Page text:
4 Rules to Follow When Bidding on Storage Auctions

bid-1067022_960_720Turning a profit by buying and reselling items acquired through storage auctions isn't always an easy task. Sure, reality TV shows like Storage Wars makes it look simple enough, but you'll quickly learn that it's anything but. The good news is that you can successfully earn a living from storage auctions, but you'll first need to learn the ropes of bidding. So today we're going to reveal some essential rules to follow when bidding on storage auctions.

Decide Your Max Bid Before Bidding

It's a good idea to decide your max bid before actually bidding. In other words, what's the maximum amount that you are willing to pay for the unit? If the bids go over this amount, you should refrain from bidding. Newcomers have a tendency to "wing it" when it comes to bidding, which often results in a net loss. To increase your chances of success, decide your max bid on a unit before the auctioneer allows bids.

Don't Bid More than What You Can Afford

Sounds simple enough, right? Well, you would be surprised to learn just how many people bid higher than what they can afford. When this occurs, the auctioneer must give the unit to the next highest bidder. Be aware of your financial situation and how much money you have when bidding.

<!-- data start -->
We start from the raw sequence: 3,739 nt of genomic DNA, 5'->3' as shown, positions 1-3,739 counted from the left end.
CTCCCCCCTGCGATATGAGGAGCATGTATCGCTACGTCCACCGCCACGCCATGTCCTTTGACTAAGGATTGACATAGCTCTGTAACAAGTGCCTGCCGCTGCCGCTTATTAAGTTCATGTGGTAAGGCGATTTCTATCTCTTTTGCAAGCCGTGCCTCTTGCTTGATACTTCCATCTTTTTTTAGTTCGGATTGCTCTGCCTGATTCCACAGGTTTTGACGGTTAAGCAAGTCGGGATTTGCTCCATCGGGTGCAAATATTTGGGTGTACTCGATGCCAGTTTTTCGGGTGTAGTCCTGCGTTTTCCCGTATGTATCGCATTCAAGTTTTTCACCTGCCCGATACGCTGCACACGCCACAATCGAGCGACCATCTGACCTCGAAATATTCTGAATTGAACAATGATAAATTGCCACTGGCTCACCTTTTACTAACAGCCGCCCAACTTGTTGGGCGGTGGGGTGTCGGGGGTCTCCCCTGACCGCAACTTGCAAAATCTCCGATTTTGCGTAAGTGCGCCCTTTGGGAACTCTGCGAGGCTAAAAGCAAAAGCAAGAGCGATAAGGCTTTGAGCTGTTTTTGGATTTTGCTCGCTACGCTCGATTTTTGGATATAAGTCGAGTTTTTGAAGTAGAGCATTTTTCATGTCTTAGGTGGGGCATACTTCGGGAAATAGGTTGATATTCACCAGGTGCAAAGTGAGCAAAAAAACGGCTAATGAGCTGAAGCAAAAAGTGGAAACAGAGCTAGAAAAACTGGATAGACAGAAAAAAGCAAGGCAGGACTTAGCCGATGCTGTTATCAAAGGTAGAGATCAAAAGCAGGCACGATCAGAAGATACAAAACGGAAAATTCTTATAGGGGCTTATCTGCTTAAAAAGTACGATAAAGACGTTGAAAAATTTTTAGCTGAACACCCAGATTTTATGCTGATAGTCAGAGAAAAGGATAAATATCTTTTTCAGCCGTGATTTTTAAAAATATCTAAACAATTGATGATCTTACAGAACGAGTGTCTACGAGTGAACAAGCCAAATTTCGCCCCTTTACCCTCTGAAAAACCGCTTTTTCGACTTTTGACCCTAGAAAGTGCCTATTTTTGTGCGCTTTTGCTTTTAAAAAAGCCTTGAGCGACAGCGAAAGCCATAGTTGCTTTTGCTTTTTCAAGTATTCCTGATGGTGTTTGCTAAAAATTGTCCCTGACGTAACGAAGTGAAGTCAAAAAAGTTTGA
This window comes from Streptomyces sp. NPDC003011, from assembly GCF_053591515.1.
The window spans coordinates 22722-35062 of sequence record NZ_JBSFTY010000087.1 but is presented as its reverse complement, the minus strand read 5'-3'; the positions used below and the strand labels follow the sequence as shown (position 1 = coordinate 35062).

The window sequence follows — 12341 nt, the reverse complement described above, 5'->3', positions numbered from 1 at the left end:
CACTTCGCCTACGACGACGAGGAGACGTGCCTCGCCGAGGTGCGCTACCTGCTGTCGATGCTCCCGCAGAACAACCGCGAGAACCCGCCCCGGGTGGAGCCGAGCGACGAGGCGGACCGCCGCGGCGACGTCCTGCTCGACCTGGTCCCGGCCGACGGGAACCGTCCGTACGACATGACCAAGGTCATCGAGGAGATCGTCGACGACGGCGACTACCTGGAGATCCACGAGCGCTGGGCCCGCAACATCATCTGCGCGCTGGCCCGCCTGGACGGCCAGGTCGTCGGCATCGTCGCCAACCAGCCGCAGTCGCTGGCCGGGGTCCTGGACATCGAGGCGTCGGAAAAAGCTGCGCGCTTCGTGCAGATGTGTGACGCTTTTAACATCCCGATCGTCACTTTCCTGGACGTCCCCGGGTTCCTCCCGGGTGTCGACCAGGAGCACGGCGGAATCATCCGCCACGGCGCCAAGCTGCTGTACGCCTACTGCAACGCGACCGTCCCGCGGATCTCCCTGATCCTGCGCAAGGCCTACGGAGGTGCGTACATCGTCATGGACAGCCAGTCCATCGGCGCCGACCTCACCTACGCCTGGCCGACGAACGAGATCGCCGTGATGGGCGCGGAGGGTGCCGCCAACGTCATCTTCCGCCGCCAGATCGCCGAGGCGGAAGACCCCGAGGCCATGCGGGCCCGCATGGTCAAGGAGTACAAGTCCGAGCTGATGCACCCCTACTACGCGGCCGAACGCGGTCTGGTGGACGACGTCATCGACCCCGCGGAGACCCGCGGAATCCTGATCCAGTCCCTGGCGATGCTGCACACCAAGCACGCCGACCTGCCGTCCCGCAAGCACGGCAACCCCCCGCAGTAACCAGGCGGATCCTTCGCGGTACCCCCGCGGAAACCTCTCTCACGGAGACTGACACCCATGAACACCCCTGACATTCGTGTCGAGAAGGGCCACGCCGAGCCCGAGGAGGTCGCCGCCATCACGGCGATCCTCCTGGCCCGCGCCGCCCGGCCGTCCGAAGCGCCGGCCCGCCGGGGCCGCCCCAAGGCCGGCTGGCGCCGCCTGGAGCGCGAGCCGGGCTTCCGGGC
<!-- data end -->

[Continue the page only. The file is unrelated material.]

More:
Avoid Bidding Wars

As with most types of auctions, there's always the possibility of a bidding war occurring at a storage auction. A bidding war occurs when two or more bidders continue to raise their bids in hopes of knocking out the competition. Instead of basing their bids on item valuations and other meaningful metrics, they will simply jack up their bids to spite the competition. Nine out of ten times, however, the "winning" bidder is forced to pay more for the unit than what it's worth. To prevent this from happening to you, avoid bidding wars and base your bid prices on actual valuations and metrics.

Bid on What You Can See

One of the easiest and most effective bidding strategies for storage auctions is to bade your bids only on what you can see, not what you hope is inside the unit. Normally, the auctioneer will cut the storage unit's lock, allowing all bidders to look inside. You should use this time wisely to scan the contents of the unit, calculating the total depreciated fair-market value. It's unlikely that you'll be able to see every item tucked inside the unit -- and that's okay. By basing your bids on what you can see, you'll have a much greater chance of turning a profit on the unit.


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